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What is gaslighting? Busted’s Matt Willis expresses shame for making wife Emma ‘think she was crazy’

What is gaslighting? Busted’s Matt Willis expresses shame for making wife Emma ‘think she was crazy’

Busted star Matt Willis has told how his struggles with drug and alcohol addiction made him a “mastermind at gaslighting” his wife, former Big Brother presenter Emma Willis.

In a candid interview with the Guardian, the 39-year-old admitted he would make Willis “think she was crazy” during the height of his addiction.

“When she notices something, I take it on board and listen, and I don’t argue. I go, ‘You feel that way; that means that I am doing something, that’s not in your head,” he said. “Because I was the mastermind at gaslighting, making her think she was crazy. I’m so ashamed of that, and I never want her to feel like that again.”

Willis revealed he even left notes saying he was “sorry” to his wife when he was worried he wouldn’t wake up the next day after heavy binges.


Reflecting on how his substance abuse damaged their relationship, he said “[Part of the recovery process] is you make amends to people you’ve hurt. I never did that with Emma; I don’t think I ever can. I think the way I choose to do it is to be this guy, every day”.

Willis rose to fame in the Noughties as one of the members of pop-punk band Busted. He married his wife in 2008 and they have three children.

American dictionary Merriam-Webster made “gaslighting” its word of the year in 2022, after searches rose by 1,740 per cent.

Whether you suspect that you might be being gaslit or you simply want to be better informed about the phenomenon, here is an extensive look at what gaslighting means, where the term comes from, and what the signs are.

What is gaslighting?

Gaslighting is a form of psychological and emotional abuse, and manipulation, in which the perpetrator makes his or her partner doubt their own sanity, memories and judgment.

The Oxford English Dictionary defines the term as “the action or process of manipulating a person by psychological means into questioning his or her own sanity”.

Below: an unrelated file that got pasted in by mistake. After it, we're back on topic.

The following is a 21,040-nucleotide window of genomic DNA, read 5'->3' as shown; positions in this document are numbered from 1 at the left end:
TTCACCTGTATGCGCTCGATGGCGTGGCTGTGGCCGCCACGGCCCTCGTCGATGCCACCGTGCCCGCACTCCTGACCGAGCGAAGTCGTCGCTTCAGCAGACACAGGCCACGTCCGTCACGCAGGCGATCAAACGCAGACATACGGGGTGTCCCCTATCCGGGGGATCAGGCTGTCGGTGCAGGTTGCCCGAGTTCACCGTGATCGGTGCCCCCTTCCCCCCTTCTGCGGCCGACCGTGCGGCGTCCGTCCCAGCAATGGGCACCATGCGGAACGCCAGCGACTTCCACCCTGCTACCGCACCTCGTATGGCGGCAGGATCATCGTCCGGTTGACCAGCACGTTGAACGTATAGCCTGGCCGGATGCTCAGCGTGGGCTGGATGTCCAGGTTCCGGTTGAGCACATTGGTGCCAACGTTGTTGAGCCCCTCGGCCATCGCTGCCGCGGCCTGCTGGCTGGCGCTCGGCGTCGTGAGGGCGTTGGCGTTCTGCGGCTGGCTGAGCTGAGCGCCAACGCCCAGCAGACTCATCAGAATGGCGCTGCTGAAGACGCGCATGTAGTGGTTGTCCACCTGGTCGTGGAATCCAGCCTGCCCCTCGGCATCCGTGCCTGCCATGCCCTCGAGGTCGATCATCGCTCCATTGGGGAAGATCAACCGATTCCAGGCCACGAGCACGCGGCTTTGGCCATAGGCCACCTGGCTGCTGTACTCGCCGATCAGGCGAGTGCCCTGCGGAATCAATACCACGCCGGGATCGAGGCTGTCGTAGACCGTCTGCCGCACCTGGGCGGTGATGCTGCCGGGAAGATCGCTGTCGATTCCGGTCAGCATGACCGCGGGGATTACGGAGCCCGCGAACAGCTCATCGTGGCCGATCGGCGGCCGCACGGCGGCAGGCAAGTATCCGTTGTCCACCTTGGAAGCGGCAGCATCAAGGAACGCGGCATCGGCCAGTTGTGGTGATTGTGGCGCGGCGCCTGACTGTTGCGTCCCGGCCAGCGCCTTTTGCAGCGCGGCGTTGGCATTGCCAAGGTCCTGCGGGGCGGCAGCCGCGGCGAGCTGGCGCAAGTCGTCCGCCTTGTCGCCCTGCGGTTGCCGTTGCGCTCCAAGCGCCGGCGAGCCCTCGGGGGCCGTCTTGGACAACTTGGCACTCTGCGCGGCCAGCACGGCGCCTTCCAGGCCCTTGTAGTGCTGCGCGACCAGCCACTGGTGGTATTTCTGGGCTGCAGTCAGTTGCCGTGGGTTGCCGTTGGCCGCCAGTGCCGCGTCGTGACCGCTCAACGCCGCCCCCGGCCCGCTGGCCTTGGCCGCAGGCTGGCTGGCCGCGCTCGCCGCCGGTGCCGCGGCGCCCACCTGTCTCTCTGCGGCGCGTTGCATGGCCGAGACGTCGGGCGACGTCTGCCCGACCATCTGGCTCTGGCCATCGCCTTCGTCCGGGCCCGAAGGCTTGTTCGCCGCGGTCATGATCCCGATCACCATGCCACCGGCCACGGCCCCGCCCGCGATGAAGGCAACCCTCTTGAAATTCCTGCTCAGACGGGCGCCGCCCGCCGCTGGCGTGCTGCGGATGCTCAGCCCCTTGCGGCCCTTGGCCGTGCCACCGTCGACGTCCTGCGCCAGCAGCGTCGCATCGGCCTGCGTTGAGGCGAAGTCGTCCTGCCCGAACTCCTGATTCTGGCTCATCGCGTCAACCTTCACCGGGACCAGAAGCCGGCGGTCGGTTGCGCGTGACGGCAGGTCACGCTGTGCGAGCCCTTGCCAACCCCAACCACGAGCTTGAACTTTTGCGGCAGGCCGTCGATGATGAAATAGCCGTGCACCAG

Similarly, the Merriam-Webster Dictionary explains it as “psychological manipulation of a person usually over an extended period of time that causes the victim to question the validity of their own thoughts, perception of reality, or memories and typically leads to confusion, loss of confidence and self-esteem, uncertainty about one’s emotional or mental stability, and a dependency on the perpetrator”.

Where did the term come from?

The word gaslighting originates from a 1938 play by Patrick Hamilton, Gas Light. This involved a man manipulating his wife to the extent where she believes she is losing her mind; he makes her think that she is "imagining" the gas light dimming in the house. A 1944 film adaptation, Gaslight, starring Ingrid Bergman followed and received seven Oscar nominations.

Bergman plays a young woman who witnessed the murder of her aunt when she was a girl. When she marries, her husband comes to live with her in the house she inherited from her aunt, which is also where the murder occurred.

As time goes on, she begins to doubt her own sanity as her husband tells her she is acting in irregular ways and confines her to the house. She hears knocking in the walls and sees the gas lights dimming.

Is gaslighting a form of abuse?